I read 17 comics in March, and these were the best.
5. Joe the Barbarian #3
While not as impressive as the issues that preceded it, Joe still deserves a spot on the list. Murphy continues to shine, but Morrison takes more of a conventional route here, highlighting villains and whimsy. It’s still great, of course, but Joe is kept at arm’s length, instead of front and center.
4. UC: New Ultimates #1
Yeah, that’s right. Jeph Loeb’s comic is better than both of Morrison’s. Has hell frozen over? Probably! Frank Cho has been slaving over this comic for months, and it shows. The gargantuan cover is worth the price of admission alone. Loeb smartly writes to Cho’s strengths, making this comic a career highlight for him. Loeb himself impresses on many scales. From paying homage to both Ultimate and 616 continuity, to drawing from his personal experiences, adding to the depth of a character’s plight, Loeb produces a memorable and exciting comic, leaving us hungering for more.
3. Secret Warriors #14
It’s clear that Hickman has about as much interest writing episodically as he does appealing to new readers. Secret Warriors is a literary comic, and it’s difficult to judge it from issue to issue. However, this issue is impossible to ignore. Sunny Gho has been experimenting with his colors for awhile now, and I think he’s finally found the right tone. Its beautiful oil paint style makes Caselli’s work look better than ever. This issue also features enough twists, payoffs, and emotional connection to remind us why Secret Warriors is one of the best comics being published.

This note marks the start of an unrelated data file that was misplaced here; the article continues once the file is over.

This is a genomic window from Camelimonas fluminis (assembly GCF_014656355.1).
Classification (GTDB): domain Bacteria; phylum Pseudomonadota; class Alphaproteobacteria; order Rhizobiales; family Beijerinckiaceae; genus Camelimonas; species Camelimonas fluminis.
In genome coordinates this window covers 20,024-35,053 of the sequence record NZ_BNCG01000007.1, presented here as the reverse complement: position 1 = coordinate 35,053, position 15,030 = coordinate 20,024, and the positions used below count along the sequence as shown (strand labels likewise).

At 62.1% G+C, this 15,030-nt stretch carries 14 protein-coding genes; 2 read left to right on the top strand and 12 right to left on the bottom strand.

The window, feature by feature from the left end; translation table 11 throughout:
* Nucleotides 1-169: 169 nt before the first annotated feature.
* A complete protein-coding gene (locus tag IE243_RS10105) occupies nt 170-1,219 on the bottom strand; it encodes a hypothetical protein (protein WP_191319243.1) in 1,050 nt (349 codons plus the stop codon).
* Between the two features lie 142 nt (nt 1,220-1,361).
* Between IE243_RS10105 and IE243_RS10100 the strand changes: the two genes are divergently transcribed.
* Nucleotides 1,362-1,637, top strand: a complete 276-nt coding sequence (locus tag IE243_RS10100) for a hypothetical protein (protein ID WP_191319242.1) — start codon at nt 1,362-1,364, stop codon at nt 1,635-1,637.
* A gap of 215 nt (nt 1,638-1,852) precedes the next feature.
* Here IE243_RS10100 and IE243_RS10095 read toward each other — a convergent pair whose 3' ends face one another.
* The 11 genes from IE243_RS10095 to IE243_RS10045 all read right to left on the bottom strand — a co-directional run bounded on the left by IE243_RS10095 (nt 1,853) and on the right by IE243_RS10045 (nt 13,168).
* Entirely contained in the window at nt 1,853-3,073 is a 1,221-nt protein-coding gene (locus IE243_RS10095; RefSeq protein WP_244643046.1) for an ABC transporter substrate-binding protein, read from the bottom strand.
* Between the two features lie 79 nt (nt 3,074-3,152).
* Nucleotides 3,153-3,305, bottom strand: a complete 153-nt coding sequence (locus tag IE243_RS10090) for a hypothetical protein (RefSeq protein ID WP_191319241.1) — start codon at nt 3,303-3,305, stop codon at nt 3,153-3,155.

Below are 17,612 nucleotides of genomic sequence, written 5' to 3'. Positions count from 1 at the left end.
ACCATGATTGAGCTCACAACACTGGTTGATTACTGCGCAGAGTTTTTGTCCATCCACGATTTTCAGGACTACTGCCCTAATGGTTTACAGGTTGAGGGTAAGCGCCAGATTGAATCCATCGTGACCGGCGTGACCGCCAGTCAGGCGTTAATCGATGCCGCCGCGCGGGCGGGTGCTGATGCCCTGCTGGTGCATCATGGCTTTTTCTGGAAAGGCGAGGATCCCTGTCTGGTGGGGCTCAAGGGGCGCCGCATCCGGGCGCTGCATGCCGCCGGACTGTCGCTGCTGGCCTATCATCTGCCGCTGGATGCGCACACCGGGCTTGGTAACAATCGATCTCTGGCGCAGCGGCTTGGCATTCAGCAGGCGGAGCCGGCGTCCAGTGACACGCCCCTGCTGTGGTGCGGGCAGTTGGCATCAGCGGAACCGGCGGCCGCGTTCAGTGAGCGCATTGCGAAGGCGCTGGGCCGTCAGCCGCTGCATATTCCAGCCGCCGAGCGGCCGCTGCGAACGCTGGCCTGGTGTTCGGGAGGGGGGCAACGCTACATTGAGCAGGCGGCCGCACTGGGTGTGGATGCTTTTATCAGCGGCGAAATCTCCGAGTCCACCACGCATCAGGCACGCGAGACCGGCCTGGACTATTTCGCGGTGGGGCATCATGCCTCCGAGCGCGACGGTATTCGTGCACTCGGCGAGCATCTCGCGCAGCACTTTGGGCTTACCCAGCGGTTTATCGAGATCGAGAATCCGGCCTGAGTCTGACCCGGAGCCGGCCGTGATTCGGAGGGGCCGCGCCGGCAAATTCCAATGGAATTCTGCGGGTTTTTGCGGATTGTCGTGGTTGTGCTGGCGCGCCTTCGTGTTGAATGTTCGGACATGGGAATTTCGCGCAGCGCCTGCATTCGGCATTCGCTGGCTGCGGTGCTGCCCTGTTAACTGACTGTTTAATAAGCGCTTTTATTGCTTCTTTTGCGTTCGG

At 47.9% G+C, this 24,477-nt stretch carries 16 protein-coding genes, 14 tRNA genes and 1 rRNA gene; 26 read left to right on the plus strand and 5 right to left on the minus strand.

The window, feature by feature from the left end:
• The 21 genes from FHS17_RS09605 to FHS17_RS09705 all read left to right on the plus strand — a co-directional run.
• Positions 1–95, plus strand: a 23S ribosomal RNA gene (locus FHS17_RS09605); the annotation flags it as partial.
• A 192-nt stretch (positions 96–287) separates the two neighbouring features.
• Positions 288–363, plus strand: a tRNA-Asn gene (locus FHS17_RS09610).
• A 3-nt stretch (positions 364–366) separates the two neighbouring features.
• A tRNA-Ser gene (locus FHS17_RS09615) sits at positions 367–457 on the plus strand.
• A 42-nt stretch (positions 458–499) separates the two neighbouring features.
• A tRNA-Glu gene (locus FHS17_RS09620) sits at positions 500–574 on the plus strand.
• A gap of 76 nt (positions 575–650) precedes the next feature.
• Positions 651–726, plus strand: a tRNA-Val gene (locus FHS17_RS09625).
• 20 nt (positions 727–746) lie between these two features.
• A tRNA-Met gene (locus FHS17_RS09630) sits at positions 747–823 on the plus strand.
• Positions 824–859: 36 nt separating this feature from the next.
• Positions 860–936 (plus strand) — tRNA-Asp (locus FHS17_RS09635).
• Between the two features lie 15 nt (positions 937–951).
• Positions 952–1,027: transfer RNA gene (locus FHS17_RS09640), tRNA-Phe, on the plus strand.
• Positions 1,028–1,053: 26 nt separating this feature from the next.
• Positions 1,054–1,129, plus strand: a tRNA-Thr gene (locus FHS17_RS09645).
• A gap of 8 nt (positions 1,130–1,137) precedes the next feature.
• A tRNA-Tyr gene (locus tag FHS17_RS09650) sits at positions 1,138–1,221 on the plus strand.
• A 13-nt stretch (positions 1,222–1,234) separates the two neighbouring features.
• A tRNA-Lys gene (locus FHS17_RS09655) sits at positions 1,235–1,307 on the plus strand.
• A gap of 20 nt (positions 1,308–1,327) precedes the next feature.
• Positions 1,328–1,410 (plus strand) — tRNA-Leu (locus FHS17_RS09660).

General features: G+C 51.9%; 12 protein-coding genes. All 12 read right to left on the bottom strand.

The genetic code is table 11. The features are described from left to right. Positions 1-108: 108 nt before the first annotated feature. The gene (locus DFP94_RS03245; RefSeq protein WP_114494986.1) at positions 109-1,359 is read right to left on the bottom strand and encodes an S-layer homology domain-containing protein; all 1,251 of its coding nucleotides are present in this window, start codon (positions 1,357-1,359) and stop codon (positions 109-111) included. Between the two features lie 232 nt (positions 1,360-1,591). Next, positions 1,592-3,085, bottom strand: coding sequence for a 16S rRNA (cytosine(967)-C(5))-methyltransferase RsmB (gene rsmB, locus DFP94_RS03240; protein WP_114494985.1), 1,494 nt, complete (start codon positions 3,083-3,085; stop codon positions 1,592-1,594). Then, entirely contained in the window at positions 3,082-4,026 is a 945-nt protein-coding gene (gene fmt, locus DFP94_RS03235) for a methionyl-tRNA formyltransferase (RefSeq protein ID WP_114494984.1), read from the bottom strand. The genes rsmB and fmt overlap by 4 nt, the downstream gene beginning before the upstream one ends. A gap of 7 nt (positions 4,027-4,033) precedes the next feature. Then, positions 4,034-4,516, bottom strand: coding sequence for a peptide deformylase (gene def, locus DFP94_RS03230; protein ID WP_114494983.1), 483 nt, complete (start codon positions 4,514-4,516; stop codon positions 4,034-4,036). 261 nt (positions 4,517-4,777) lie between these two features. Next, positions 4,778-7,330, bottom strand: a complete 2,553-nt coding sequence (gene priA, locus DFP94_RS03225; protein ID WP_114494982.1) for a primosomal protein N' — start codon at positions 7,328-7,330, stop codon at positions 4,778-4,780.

2. American Vampire #1
If you were one of those “I’d buy it if it were a dollar” assholes, now’s the time to correct your mistake. The entire team, King, Snyder, and Albuquerque, are fairly new to comics, but their output here is pure professional, apart from a few minor mistakes. This is an oversized comic, featuring two tales at about 16 pages each. Albuquerque is at the top of his game, not only rendering everything wonderfully, but also developing a distinct visual style for both stories. With the theme of this comic being vampires through the ages, I look forward to seeing Albuquerque’s limits put to the test. I’m sure he’s up for it. And as for the stories, Snyder’s riffs on the glamorous vampire while providing many easter eggs for film buffs, while King’s operates at the awesome-super-kickass-Sam-Peckinpah level. This looks to be one reliable, great comic.
1. Punisher MAX #5
And so ends the brief period when the Punisher lived in Ennis’ shadow. Well, that’s not entirely true, as indeed this story, and Aaron’s career as a whole, owes much to Garth Ennis. However, Aaron’s strong, authorial voice shines through the Ennis influence. As a note, I’ve vowed to mention Ennis in every sentence. With this arc, Ennis’ famed partner, Steve Dillon, further cements his standing as the best Punisher artist of all time. “Kingpin” concludes here; its themes and plot culminate, packing one helluva wallop…Ennis!